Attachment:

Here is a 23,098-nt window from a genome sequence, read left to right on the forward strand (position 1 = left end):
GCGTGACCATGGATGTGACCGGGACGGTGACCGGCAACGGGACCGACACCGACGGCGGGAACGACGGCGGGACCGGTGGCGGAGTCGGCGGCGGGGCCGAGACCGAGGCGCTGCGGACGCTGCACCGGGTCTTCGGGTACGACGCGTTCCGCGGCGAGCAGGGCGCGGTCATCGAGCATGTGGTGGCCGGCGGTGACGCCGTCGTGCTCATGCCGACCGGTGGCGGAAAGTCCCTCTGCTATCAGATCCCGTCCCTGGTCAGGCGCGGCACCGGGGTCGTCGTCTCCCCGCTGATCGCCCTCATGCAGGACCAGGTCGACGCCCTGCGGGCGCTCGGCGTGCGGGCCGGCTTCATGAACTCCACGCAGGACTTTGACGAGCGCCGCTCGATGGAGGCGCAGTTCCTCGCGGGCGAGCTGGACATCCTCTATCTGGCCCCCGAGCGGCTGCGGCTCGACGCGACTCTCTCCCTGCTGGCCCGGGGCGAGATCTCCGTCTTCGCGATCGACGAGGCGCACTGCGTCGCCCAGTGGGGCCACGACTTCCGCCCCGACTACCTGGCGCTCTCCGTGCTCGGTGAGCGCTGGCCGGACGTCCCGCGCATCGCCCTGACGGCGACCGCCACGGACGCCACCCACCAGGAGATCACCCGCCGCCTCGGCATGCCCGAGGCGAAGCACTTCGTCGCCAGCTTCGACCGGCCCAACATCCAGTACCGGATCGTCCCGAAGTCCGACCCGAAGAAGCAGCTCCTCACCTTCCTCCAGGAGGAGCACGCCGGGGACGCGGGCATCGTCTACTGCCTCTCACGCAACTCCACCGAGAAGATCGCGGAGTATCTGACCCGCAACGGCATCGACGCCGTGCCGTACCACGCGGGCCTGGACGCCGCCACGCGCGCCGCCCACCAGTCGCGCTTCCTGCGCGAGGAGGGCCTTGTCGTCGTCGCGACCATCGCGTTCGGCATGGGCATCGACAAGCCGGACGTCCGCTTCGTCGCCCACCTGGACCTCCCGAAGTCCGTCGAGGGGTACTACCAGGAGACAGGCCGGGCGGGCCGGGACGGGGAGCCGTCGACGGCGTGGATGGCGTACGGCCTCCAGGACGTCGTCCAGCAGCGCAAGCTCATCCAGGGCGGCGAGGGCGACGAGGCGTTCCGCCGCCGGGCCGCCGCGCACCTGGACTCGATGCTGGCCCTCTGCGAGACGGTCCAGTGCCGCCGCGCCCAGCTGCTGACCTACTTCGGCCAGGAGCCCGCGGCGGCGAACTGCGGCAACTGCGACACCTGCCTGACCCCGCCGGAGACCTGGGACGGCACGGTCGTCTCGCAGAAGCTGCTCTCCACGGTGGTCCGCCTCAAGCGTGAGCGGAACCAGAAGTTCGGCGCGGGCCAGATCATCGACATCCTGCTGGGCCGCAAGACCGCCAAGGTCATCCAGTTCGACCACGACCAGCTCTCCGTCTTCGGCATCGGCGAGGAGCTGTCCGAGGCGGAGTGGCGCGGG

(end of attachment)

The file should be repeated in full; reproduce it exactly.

Here is a 23,098-nt window from a genome sequence, read left to right on the forward strand (position 1 = left end):
GCGTGACCATGGATGTGACCGGGACGGTGACCGGCAACGGGACCGACACCGACGGCGGGAACGACGGCGGGACCGGTGGCGGAGTCGGCGGCGGGGCCGAGACCGAGGCGCTGCGGACGCTGCACCGGGTCTTCGGGTACGACGCGTTCCGCGGCGAGCAGGGCGCGGTCATCGAGCATGTGGTGGCCGGCGGTGACGCCGTCGTGCTCATGCCGACCGGTGGCGGAAAGTCCCTCTGCTATCAGATCCCGTCCCTGGTCAGGCGCGGCACCGGGGTCGTCGTCTCCCCGCTGATCGCCCTCATGCAGGACCAGGTCGACGCCCTGCGGGCGCTCGGCGTGCGGGCCGGCTTCATGAACTCCACGCAGGACTTTGACGAGCGCCGCTCGATGGAGGCGCAGTTCCTCGCGGGCGAGCTGGACATCCTCTATCTGGCCCCCGAGCGGCTGCGGCTCGACGCGACTCTCTCCCTGCTGGCCCGGGGCGAGATCTCCGTCTTCGCGATCGACGAGGCGCACTGCGTCGCCCAGTGGGGCCACGACTTCCGCCCCGACTACCTGGCGCTCTCCGTGCTCGGTGAGCGCTGGCCGGACGTCCCGCGCATCGCCCTGACGGCGACCGCCACGGACGCCACCCACCAGGAGATCACCCGCCGCCTCGGCATGCCCGAGGCGAAGCACTTCGTCGCCAGCTTCGACCGGCCCAACATCCAGTACCGGATCGTCCCGAAGTCCGACCCGAAGAAGCAGCTCCTCACCTTCCTCCAGGAGGAGCACGCCGGGGACGCGGGCATCGTCTACTGCCTCTCACGCAACTCCACCGAGAAGATCGCGGAGTATCTGACCCGCAACGGCATCGACGCCGTGCCGTACCACGCGGGCCTGGACGCCGCCACGCGCGCCGCCCACCAGTCGCGCTTCCTGCGCGAGGAGGGCCTTGTCGTCGTCGCGACCATCGCGTTCGGCATGGGCATCGACAAGCCGGACGTCCGCTTCGTCGCCCACCTGGACCTCCCGAAGTCCGTCGAGGGGTACTACCAGGAGACAGGCCGGGCGGGCCGGGACGGGGAGCCGTCGACGGCGTGGATGGCGTACGGCCTCCAGGACGTCGTCCAGCAGCGCAAGCTCATCCAGGGCGGCGAGGGCGACGAGGCGTTCCGCCGCCGGGCCGCCGCGCACCTGGACTCGATGCTGGCCCTCTGCGAGACGGTCCAGTGCCGCCGCGCCCAGCTGCTGACCTACTTCGGCCAGGAGCCCGCGGCGGCGAACTGCGGCAACTGCGACACCTGCCTGACCCCGCCGGAGACCTGGGACGGCACGGTCGTCTCGCAGAAGCTGCTCTCCACGGTGGTCCGCCTCAAGCGTGAGCGGAACCAGAAGTTCGGCGCGGGCCAGATCATCGACATCCTGCTGGGCCGCAAGACCGCCAAGGTCATCCAGTTCGACCACGACCAGCTCTCCGTCTTCGGCATCGGCGAGGAGCTGTCCGAGGCGGAGTGGCGCGGG